The Serial Problem Solver
(The third of three articles)
For the average human adult, life has literally become a series of imaginary problems to be resolved, though we may not think of them all that way. As such, the idea of no longer creating problems leads to an even greater problem. Not only is the movement of life mostly defined in the context of those problems, the one seeking happiness is also defined by the problems. Without problems, the whole movement of life, as it is presently lived, ceases, along with the seeker.
Because of this perceived threat, the typical response of mind is to create another problem by looking for a way to prove that problems do exist and are not imaginary. This will likely take the form of pointing out the suffering that exists in the world, but this is an attempt to justify imaginary problems by pointing to the suffering caused by the attempt to fix imaginary problems.
The one who escalates the fear of almost falling off a cliff to terror, panic and anger by imagining a problem, will point to the terror, panic and anger as actual problems that do need to be resolved. He may also point out the problem of the park service not building a fence, or the friend not warning him, as actual problems to be resolved, which are also part of the imaginary problems. If he sues the park service and loses the friend, these actual problems are just the result of acting on imaginary problems.
Another response of the mind that is attached to problem solving is to imagine how empty life would be without the problems. First, it should be pointed out that positive change does not have to occur in the context of struggle. There is no suffering in the creative, joyful expression of improving life, though it's likely to look quite different from the response to imagined problems. The choices will be more loving and harmonious without the attachment.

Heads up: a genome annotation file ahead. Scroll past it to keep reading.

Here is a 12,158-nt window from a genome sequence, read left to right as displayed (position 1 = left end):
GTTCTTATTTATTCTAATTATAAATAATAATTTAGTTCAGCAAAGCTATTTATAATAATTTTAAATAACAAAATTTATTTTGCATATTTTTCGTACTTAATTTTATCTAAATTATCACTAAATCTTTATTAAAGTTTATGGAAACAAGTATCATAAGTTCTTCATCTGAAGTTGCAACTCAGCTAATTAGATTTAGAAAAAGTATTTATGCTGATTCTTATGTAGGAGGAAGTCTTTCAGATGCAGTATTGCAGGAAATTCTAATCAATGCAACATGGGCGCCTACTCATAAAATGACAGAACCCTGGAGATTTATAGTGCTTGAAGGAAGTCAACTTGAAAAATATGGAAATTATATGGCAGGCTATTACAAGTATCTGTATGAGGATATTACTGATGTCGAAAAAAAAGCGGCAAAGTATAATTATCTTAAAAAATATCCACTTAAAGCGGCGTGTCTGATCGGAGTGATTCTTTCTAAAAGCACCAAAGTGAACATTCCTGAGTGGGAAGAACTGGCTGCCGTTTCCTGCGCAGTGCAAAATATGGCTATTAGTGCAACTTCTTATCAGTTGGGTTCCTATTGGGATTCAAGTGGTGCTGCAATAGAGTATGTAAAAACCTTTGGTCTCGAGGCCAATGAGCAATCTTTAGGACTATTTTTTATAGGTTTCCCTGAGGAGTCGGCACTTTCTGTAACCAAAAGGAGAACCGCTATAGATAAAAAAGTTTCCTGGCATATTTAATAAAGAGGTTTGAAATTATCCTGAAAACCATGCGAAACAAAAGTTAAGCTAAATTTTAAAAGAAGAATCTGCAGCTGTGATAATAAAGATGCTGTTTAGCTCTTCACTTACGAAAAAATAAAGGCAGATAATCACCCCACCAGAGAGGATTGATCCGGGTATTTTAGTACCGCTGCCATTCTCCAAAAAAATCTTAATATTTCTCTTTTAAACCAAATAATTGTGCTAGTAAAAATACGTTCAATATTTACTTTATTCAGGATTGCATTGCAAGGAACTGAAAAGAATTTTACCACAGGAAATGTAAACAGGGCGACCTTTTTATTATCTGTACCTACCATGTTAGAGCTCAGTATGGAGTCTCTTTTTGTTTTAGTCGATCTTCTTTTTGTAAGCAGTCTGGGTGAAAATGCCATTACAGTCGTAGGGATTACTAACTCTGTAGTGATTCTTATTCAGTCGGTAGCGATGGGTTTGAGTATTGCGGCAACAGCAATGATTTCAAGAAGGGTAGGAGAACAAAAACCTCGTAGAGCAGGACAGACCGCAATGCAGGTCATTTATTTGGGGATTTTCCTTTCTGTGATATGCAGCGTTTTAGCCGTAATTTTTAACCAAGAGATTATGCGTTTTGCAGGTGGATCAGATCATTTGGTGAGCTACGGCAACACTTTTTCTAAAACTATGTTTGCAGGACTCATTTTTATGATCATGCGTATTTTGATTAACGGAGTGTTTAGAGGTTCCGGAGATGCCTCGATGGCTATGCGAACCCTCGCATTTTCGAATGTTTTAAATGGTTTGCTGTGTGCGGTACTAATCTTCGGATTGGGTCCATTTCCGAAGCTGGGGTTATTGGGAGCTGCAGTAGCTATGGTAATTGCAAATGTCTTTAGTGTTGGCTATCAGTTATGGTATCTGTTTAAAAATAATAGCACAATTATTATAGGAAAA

Peace that passes understanding
Secondly, it's only the habit of thinking of life in dramatic terms that leads to the idea of emptiness occurring in the absence of those problems. The absence of problems is what is referred to as Peace, and it's because Peace is an absence that it doesn't lend itself to understanding. Understanding requires conditions, and the absence of something is not a present condition.
Peace, therefore, is not conditional, and so does not change with the conditions as conceptual happiness does. When we say Peace does not come and go, we simply mean that it is not a set of conditions, which is a requirement for anything to come and go. We could say that it is here now, but that's not really accurate since it implies certain conditions that are present. We can say Peace is what you are, but only in the sense that this is what remains in the absence of what is imagined, and is therefore what you are not. What everyone has been searching for, is actually an absence, and it is therefore permanent and cannot be disturbed.
Self Actualization Home
Living Consciously (part 1)
Living Consciously (part 2)
When does feeling become suffering?
Breaking Habits by Healing the Split Mind
Our Tendency to Imagine Problems
Is Struggle the Effect or Cause of Suffering?
Happiness is an Idea (first article)
Are There Really Problems?(second article)
The Delusion of Burt the Bunny
Realization Vs Thinking
Realization is Self Evident
Seeing Through illusions
The Habit Game
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